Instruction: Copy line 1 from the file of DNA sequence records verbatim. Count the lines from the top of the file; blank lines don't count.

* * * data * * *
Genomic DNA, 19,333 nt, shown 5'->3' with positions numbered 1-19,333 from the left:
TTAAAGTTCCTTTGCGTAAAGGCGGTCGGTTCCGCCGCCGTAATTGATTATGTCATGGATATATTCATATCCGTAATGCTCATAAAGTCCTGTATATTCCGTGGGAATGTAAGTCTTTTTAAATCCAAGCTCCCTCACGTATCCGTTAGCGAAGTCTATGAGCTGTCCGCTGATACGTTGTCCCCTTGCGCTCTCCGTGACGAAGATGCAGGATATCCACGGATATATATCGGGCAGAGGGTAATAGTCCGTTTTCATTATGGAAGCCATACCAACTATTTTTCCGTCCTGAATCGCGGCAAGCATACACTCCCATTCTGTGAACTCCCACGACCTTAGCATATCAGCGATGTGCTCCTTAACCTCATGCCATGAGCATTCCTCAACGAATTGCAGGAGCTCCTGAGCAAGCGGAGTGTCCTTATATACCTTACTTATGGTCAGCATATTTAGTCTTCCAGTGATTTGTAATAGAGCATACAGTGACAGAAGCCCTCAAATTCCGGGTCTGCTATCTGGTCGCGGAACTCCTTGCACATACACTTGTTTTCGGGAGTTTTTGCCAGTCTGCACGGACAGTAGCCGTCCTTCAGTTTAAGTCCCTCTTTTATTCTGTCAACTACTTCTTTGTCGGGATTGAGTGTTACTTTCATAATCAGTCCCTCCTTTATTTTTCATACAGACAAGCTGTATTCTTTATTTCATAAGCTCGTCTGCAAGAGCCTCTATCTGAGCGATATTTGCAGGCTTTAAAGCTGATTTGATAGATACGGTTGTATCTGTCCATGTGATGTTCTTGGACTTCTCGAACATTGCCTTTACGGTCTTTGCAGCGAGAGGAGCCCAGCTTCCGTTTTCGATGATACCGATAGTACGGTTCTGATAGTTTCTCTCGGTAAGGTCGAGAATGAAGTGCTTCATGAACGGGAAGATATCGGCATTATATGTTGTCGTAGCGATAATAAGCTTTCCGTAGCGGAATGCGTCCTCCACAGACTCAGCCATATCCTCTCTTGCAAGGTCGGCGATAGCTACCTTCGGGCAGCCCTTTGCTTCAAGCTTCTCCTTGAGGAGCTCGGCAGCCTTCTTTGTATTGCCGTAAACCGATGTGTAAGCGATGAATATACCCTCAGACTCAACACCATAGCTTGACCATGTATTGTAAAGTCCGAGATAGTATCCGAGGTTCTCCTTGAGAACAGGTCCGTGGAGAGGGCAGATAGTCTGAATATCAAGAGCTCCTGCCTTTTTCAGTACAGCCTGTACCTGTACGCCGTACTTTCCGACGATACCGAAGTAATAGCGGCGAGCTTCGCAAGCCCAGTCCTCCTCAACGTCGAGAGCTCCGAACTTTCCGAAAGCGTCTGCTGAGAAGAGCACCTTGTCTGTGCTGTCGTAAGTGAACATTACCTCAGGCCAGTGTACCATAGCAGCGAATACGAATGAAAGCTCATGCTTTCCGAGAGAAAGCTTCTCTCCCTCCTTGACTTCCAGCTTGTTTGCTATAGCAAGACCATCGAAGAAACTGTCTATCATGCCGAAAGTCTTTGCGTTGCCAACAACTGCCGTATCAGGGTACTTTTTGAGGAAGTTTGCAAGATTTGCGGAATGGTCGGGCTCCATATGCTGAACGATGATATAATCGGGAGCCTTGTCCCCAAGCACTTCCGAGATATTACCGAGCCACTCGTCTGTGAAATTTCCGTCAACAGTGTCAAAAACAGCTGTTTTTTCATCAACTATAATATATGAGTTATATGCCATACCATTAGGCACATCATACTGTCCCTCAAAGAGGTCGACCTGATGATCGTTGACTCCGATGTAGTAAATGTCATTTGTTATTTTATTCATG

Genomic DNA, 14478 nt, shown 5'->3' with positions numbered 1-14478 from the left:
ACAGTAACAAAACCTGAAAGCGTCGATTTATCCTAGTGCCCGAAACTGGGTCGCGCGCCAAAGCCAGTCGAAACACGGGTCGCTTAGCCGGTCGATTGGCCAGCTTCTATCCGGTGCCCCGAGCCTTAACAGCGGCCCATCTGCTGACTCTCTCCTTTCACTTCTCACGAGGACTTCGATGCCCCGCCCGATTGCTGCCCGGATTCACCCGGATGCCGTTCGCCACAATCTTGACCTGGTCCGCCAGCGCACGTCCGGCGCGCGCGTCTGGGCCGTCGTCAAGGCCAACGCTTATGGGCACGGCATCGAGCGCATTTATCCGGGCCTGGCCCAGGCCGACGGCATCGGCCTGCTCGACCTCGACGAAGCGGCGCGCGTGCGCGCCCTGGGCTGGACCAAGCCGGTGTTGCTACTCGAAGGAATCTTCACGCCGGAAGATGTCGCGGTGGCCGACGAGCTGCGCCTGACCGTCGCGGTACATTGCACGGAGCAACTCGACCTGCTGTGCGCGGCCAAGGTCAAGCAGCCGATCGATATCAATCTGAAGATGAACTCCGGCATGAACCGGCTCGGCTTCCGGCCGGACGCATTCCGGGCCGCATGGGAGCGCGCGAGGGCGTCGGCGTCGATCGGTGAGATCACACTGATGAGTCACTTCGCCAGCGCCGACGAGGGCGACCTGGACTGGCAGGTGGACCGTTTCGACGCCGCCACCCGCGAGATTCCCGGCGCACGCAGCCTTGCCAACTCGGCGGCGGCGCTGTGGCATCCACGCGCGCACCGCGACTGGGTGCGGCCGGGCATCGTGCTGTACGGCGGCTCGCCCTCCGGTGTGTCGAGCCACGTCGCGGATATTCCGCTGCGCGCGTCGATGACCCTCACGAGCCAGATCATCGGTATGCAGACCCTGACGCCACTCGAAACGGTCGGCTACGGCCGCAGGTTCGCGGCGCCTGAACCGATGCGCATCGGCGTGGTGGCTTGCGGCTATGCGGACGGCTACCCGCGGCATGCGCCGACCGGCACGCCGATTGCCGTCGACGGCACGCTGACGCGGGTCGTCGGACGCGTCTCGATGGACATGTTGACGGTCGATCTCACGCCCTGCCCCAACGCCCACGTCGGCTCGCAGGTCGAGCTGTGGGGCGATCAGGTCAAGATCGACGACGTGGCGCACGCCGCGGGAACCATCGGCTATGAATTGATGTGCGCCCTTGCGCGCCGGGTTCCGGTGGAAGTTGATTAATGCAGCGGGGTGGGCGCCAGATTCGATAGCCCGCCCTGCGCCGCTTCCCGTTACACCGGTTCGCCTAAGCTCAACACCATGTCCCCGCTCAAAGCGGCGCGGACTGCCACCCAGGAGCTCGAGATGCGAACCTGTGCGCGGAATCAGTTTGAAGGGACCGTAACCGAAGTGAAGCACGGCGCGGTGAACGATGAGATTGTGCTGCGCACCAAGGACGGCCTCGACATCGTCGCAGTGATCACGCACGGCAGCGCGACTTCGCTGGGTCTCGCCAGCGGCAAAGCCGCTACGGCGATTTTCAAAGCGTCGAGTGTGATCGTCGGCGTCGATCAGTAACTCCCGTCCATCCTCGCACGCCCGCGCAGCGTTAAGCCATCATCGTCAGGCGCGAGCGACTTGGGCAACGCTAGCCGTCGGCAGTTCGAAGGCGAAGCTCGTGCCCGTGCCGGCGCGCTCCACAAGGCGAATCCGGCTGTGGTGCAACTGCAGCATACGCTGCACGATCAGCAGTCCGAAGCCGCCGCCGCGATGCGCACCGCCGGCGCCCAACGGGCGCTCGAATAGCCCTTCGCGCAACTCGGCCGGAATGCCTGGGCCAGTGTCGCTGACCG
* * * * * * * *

Genomic DNA, 19,333 nt, shown 5'->3' with positions numbered 1-19,333 from the left: